Day Camp Survival Guide for Gluten Free Kids
Last summer, I made the cardinal “mom of celiac kid in day camp” error. This was our first summer day camp experience. I filled out the forms and put in ‘celiac disease’ under the disease/health conditions section. I also wrote copious notes on the form about the need for gluten free foods and explained that, although the camp provides snacks, I would send in gluten free alternatives for them to have on hand (as well as a full lunch box for him each day). I mailed in the form and felt like my job was done.
My husband dropped off our son on his first day and called me irate from the parking lot. Here’s what you need to know about my husband- he is the calm one. I am the one in the family who is in charge of histrionics. So I was immediately concerned. It turns out that neither the camp counselors nor the director was aware of the gluten free issue. When my husband handed over the bag of gluten free snacks, they merely looked at him strangely. When he used the words ‘celiac disease’, they gazed blankly at him. Not confidence inspiring to say the least. When the director asked my husband why we had not mentioned this on the form, my husband walked away and called me. Sigh.
Well, after much effort on our parts, everything turned out fine. But I learned my lesson. And this year, I am happy to share with you the five rules of sending your gluten free child to summer day camp:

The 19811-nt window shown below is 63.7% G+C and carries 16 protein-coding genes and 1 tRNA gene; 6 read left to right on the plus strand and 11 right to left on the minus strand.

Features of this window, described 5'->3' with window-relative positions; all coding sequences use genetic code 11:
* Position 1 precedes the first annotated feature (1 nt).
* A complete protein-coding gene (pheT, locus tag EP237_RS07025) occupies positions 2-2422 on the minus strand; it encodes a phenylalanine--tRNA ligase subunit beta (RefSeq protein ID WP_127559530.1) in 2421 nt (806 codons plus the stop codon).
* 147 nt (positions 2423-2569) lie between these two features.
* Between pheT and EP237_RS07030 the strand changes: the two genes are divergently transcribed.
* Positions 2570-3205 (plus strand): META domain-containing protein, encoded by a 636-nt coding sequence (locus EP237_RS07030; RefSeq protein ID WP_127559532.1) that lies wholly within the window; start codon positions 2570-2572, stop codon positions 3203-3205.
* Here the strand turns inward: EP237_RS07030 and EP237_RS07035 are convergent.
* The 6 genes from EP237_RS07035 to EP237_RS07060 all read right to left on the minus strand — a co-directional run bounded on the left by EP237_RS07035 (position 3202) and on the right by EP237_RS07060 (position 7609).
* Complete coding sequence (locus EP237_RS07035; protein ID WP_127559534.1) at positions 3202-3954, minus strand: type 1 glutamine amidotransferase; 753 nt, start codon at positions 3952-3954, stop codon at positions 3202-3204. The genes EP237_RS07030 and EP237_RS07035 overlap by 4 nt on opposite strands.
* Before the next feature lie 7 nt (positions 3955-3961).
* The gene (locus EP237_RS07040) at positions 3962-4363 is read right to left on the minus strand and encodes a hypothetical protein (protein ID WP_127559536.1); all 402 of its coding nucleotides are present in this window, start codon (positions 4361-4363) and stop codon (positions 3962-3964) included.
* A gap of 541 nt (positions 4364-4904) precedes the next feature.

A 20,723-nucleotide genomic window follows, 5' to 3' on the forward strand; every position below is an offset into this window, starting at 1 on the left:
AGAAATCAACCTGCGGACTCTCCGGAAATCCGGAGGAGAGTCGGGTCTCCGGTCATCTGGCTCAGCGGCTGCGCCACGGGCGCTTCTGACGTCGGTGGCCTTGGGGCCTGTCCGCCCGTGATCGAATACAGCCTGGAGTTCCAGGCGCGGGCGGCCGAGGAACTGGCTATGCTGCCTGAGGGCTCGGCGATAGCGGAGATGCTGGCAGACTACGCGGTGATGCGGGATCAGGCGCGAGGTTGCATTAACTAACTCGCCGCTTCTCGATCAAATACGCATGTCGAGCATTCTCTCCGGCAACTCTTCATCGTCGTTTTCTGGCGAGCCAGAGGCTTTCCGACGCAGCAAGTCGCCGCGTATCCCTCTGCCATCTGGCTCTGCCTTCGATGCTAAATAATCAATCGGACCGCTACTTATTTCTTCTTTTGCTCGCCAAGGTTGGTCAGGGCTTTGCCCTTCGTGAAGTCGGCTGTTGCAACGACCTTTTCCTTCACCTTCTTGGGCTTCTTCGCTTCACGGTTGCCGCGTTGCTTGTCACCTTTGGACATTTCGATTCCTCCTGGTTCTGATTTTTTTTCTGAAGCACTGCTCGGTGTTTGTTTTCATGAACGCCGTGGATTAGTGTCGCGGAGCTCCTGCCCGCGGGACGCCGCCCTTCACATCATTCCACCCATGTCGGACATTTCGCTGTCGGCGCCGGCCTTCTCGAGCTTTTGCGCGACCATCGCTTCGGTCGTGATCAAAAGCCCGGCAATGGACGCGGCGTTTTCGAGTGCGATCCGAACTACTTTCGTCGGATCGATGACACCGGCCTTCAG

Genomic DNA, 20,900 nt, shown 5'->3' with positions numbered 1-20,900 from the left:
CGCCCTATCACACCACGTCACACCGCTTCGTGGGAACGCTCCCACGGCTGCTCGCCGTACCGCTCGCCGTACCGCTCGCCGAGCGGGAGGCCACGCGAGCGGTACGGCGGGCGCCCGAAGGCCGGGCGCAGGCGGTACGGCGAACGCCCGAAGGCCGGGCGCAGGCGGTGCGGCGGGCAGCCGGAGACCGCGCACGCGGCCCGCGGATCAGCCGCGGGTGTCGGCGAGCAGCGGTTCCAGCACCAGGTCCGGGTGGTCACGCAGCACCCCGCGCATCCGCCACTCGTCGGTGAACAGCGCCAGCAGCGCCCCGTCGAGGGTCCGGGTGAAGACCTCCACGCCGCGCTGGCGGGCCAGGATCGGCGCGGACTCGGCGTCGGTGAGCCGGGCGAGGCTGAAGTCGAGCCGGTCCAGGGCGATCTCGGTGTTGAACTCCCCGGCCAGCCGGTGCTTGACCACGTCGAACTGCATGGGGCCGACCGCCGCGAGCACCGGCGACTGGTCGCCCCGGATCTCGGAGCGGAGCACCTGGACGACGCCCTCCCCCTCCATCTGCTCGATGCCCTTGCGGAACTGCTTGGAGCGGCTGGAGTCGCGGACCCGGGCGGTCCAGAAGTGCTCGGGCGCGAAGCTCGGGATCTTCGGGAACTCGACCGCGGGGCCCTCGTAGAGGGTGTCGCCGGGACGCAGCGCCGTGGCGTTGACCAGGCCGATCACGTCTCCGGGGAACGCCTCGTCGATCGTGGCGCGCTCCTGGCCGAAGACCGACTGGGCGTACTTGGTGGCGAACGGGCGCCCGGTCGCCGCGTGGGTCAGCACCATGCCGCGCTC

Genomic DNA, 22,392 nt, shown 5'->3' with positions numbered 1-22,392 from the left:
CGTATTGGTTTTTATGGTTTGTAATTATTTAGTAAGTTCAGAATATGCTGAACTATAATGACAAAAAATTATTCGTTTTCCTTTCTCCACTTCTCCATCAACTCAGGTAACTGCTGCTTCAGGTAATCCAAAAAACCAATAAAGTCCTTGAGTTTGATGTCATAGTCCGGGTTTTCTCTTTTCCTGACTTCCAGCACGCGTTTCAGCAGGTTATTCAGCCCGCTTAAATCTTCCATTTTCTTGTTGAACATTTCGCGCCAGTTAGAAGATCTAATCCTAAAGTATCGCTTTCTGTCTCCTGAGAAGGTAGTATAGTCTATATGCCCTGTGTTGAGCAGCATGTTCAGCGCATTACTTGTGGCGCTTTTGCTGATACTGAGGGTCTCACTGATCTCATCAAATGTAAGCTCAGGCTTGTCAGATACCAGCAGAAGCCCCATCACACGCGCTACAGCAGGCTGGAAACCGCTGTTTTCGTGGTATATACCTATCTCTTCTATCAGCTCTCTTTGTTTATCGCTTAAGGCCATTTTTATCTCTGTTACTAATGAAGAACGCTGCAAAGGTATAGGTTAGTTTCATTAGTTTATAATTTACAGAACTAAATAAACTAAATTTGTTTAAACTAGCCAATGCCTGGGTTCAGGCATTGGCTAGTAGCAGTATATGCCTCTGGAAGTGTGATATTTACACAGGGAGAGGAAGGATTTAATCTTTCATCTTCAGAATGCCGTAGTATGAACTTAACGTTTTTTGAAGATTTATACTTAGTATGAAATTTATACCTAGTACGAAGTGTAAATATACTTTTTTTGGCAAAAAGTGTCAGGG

- Do not rely on the enrollment form. Fill it in, of course, but then make an appointment to meet with the Camp Director before camp starts. Explain the situation in full (including issues of contamination) and find out what his/her plan is to ensure that camp counselors are informed and on board. It can be helpful to provide written materials on celiac disease. A great resource is www.gluten.net
- Call or email the Camp Director the week before camp starts to check in to see if the counselors have any questions. See if you can get a list of snacks that will be served so you can bring gluten free alternatives on the first day.
- Make a personal connection with your child’s camp counselors on the first day. Let them know that they can call you at any time if they are unsure at all of foods your child can and cannot eat.
- Ask the camp counselors at the beginning of the week what food activities they have planned for the week – will there be cupcake baking, pizza making or a BBQ? You can bring in the gluten free supplies your child needs (ready made gluten free cupcakes, gluten free hotdogs and hotdog buns) if you know about it ahead of time.
- Show your appreciation for camp staff – thank them, bring them some extra gluten free cupcakes, give them small gifts, whatever feels appropriate to you.
Amazingly enough, there are some gluten free camps available which make all of the above steps quite unnecessary.
You can check them out at: http://celiacdisease.about.com/od/raisingaglutenfreechild/tp/SummerCamps.htm
Here’s to a joyful gluten free summer from my family to yours!